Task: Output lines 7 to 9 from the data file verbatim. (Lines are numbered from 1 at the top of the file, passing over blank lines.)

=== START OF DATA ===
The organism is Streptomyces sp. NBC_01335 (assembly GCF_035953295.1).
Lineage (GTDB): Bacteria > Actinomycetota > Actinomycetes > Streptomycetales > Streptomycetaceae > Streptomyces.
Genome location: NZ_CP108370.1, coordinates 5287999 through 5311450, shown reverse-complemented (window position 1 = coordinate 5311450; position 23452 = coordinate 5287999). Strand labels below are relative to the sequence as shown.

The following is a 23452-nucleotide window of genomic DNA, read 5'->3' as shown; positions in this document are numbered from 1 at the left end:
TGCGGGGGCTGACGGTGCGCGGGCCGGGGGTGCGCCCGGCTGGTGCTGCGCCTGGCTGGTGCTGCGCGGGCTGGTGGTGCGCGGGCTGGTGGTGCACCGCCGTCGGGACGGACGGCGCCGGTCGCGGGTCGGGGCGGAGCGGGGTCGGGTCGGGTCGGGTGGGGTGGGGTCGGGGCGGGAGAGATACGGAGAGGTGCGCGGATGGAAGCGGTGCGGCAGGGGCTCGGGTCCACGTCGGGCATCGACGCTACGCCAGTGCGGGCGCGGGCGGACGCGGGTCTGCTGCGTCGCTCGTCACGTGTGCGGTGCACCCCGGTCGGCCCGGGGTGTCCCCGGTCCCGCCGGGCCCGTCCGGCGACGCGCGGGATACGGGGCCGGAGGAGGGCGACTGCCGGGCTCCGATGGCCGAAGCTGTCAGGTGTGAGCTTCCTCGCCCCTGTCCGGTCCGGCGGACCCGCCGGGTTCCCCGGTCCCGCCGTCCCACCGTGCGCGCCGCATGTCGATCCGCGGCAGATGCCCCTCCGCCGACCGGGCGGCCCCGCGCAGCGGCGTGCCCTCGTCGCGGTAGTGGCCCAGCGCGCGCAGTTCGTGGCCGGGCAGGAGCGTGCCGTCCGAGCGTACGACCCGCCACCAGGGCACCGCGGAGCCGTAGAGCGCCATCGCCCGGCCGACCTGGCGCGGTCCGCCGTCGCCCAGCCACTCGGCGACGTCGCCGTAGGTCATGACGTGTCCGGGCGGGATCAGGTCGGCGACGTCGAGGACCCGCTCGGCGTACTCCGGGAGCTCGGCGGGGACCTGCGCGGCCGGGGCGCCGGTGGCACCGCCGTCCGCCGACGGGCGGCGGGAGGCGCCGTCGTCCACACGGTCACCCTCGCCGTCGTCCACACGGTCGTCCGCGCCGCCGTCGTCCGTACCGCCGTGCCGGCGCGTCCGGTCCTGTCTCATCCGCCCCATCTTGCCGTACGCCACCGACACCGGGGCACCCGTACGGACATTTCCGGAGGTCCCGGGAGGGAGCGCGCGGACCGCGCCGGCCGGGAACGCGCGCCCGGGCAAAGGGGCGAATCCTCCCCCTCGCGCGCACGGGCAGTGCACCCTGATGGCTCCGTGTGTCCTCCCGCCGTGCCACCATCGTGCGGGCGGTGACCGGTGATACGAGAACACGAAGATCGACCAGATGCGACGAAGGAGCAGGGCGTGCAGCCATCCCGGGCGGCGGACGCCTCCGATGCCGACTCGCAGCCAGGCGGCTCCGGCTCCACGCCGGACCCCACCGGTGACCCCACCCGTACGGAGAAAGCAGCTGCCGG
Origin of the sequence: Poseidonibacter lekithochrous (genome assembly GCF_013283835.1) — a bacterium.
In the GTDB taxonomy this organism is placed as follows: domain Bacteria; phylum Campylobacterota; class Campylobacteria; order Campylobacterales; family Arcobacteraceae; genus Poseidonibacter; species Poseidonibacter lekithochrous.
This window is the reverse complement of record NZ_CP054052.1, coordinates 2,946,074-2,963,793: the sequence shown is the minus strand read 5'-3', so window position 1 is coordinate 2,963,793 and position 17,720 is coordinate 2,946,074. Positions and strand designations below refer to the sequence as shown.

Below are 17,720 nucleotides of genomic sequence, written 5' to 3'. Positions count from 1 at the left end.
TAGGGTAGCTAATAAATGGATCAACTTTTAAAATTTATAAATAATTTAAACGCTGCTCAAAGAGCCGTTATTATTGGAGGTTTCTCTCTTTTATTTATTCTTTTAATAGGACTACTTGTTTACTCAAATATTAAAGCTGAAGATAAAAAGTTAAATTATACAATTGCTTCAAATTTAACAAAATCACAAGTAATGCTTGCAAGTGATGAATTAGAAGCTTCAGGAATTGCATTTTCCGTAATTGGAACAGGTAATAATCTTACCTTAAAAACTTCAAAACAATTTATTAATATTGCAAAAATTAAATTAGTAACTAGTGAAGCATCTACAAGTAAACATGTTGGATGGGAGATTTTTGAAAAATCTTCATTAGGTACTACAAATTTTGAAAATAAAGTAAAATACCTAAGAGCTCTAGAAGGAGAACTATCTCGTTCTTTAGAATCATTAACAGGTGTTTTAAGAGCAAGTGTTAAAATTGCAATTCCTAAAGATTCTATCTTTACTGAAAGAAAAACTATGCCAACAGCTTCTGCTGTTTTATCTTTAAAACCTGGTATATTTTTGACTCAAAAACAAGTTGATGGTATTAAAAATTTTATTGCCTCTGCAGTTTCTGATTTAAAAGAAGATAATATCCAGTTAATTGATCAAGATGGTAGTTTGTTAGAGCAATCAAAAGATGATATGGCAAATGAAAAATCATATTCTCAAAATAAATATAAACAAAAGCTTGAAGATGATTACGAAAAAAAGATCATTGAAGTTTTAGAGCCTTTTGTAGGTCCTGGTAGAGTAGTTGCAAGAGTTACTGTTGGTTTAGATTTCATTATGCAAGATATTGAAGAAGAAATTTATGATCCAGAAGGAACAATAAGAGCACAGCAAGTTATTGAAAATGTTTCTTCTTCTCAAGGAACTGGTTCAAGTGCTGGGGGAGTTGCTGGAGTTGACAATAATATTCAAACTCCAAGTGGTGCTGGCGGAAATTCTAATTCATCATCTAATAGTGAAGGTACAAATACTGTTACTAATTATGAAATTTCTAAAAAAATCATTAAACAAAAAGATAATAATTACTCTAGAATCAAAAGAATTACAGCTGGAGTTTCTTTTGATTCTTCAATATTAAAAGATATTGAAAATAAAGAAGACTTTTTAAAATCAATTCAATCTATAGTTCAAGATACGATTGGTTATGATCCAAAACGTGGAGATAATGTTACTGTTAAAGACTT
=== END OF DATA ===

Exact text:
In the GTDB taxonomy this organism is placed as follows: domain Bacteria; phylum Campylobacterota; class Campylobacteria; order Campylobacterales; family Arcobacteraceae; genus Poseidonibacter; species Poseidonibacter lekithochrous.
This window is the reverse complement of record NZ_CP054052.1, coordinates 2,946,074-2,963,793: the sequence shown is the minus strand read 5'-3', so window position 1 is coordinate 2,963,793 and position 17,720 is coordinate 2,946,074. Positions and strand designations below refer to the sequence as shown.

Below are 17,720 nucleotides of genomic sequence, written 5' to 3'. Positions count from 1 at the left end.